ATLANTA (Reuters) - City officials in an Atlanta suburb voted on Monday night to allow Muslim residents to open a mosque in a local shopping center, reversing, under threat of a lawsuit, a decision made two weeks earlier.
The City Council of Kennesaw, a community of 30,000 residents 30 miles northwest of Atlanta, voted unanimously to allow the prayer center, city clerk Pam Davis said.
On Dec. 1, the council voted 4-1 to deny an application for the mosque, saying that zoning regulations did not allow a place of worship in that particular shopping center.
An attorney for Muslim residents of Kennesaw called that decision an attack on his clients’ rights to freedom of religion under the First Amendment of the U.S. Constitution and said he had recommended they file a lawsuit.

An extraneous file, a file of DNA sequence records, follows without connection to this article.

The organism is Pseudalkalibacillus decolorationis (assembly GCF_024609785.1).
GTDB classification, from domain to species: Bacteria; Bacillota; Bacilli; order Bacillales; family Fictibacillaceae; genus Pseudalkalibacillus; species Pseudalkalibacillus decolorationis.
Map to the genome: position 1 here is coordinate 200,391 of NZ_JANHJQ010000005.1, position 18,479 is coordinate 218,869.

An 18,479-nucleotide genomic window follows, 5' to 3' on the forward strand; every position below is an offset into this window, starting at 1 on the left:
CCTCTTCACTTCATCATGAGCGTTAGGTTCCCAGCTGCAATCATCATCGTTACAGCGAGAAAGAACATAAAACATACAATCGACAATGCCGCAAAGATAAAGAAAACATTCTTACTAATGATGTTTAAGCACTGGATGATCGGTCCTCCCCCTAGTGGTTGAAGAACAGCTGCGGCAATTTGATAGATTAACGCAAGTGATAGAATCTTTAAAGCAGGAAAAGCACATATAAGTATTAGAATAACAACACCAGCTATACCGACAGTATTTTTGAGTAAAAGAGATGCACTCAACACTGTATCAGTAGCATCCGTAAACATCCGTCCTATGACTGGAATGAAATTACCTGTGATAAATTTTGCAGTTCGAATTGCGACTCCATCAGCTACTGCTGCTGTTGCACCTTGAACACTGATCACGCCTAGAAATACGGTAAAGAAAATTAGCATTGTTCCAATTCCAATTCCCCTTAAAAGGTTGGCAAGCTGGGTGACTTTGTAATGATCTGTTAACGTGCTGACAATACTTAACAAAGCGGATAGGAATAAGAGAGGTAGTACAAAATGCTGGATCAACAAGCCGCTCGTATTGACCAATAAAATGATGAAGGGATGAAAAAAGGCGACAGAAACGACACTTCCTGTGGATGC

“I think it was a wise decision,” Ibrahim Hooper, spokesman for the Council on American-Islamic Relations in Washington, said of Monday’s vote to approve the mosque.
Hooper said disputes over new mosques were common in the United States, frequently challenged in court and usually based on bias against Islam,
Davis acknowledged a Christian church had been allowed to operate within another shopping center in Kennesaw.
But she said that location had “completely different zoning” from the one where the Muslim residents are seeking to establish a prayer center.
Before the original vote, about 10 people demonstrated against the mosque outside City Hall, waving American flags and holding signs that read: “No mosque.”
Reporting by David Beasley in Atlanta; Editing by Dan Whitcomb and Peter Cooney